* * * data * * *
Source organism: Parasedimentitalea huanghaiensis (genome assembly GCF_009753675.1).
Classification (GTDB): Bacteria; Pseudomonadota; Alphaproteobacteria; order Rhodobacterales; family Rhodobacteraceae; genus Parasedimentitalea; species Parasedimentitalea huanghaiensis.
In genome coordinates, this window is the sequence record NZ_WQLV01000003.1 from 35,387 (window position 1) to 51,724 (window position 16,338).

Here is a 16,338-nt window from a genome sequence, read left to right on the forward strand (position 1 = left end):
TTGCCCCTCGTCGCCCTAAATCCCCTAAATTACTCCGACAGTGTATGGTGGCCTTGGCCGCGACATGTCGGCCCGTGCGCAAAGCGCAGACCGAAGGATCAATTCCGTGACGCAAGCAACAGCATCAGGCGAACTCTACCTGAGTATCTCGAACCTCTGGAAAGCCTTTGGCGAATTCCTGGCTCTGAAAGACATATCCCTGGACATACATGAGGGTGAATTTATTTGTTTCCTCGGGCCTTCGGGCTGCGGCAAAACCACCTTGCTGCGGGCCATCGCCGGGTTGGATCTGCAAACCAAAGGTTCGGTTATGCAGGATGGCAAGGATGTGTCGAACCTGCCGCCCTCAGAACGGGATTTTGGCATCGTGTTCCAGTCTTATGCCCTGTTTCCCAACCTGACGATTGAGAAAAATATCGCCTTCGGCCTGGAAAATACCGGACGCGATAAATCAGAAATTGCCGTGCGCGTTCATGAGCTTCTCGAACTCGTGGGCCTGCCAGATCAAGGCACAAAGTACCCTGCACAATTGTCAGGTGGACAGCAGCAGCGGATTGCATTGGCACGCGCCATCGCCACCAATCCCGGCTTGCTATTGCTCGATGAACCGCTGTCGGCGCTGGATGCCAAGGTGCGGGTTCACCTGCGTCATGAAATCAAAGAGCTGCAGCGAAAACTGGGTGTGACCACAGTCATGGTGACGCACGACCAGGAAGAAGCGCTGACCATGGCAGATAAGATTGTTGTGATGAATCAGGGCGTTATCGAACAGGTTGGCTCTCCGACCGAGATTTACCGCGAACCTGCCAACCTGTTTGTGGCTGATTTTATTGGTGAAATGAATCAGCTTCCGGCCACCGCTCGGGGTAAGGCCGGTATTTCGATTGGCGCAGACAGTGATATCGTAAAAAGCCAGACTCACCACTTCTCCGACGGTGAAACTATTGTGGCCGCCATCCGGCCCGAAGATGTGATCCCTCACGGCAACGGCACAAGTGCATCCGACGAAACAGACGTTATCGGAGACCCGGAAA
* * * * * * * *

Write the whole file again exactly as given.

Source organism: Parasedimentitalea huanghaiensis (genome assembly GCF_009753675.1).
Classification (GTDB): Bacteria; Pseudomonadota; Alphaproteobacteria; order Rhodobacterales; family Rhodobacteraceae; genus Parasedimentitalea; species Parasedimentitalea huanghaiensis.
In genome coordinates, this window is the sequence record NZ_WQLV01000003.1 from 35,387 (window position 1) to 51,724 (window position 16,338).

Here is a 16,338-nt window from a genome sequence, read left to right on the forward strand (position 1 = left end):
TTGCCCCTCGTCGCCCTAAATCCCCTAAATTACTCCGACAGTGTATGGTGGCCTTGGCCGCGACATGTCGGCCCGTGCGCAAAGCGCAGACCGAAGGATCAATTCCGTGACGCAAGCAACAGCATCAGGCGAACTCTACCTGAGTATCTCGAACCTCTGGAAAGCCTTTGGCGAATTCCTGGCTCTGAAAGACATATCCCTGGACATACATGAGGGTGAATTTATTTGTTTCCTCGGGCCTTCGGGCTGCGGCAAAACCACCTTGCTGCGGGCCATCGCCGGGTTGGATCTGCAAACCAAAGGTTCGGTTATGCAGGATGGCAAGGATGTGTCGAACCTGCCGCCCTCAGAACGGGATTTTGGCATCGTGTTCCAGTCTTATGCCCTGTTTCCCAACCTGACGATTGAGAAAAATATCGCCTTCGGCCTGGAAAATACCGGACGCGATAAATCAGAAATTGCCGTGCGCGTTCATGAGCTTCTCGAACTCGTGGGCCTGCCAGATCAAGGCACAAAGTACCCTGCACAATTGTCAGGTGGACAGCAGCAGCGGATTGCATTGGCACGCGCCATCGCCACCAATCCCGGCTTGCTATTGCTCGATGAACCGCTGTCGGCGCTGGATGCCAAGGTGCGGGTTCACCTGCGTCATGAAATCAAAGAGCTGCAGCGAAAACTGGGTGTGACCACAGTCATGGTGACGCACGACCAGGAAGAAGCGCTGACCATGGCAGATAAGATTGTTGTGATGAATCAGGGCGTTATCGAACAGGTTGGCTCTCCGACCGAGATTTACCGCGAACCTGCCAACCTGTTTGTGGCTGATTTTATTGGTGAAATGAATCAGCTTCCGGCCACCGCTCGGGGTAAGGCCGGTATTTCGATTGGCGCAGACAGTGATATCGTAAAAAGCCAGACTCACCACTTCTCCGACGGTGAAACTATTGTGGCCGCCATCCGGCCCGAAGATGTGATCCCTCACGGCAACGGCACAAGTGCATCCGACGAAACAGACGTTATCGGAGACCCGGAAA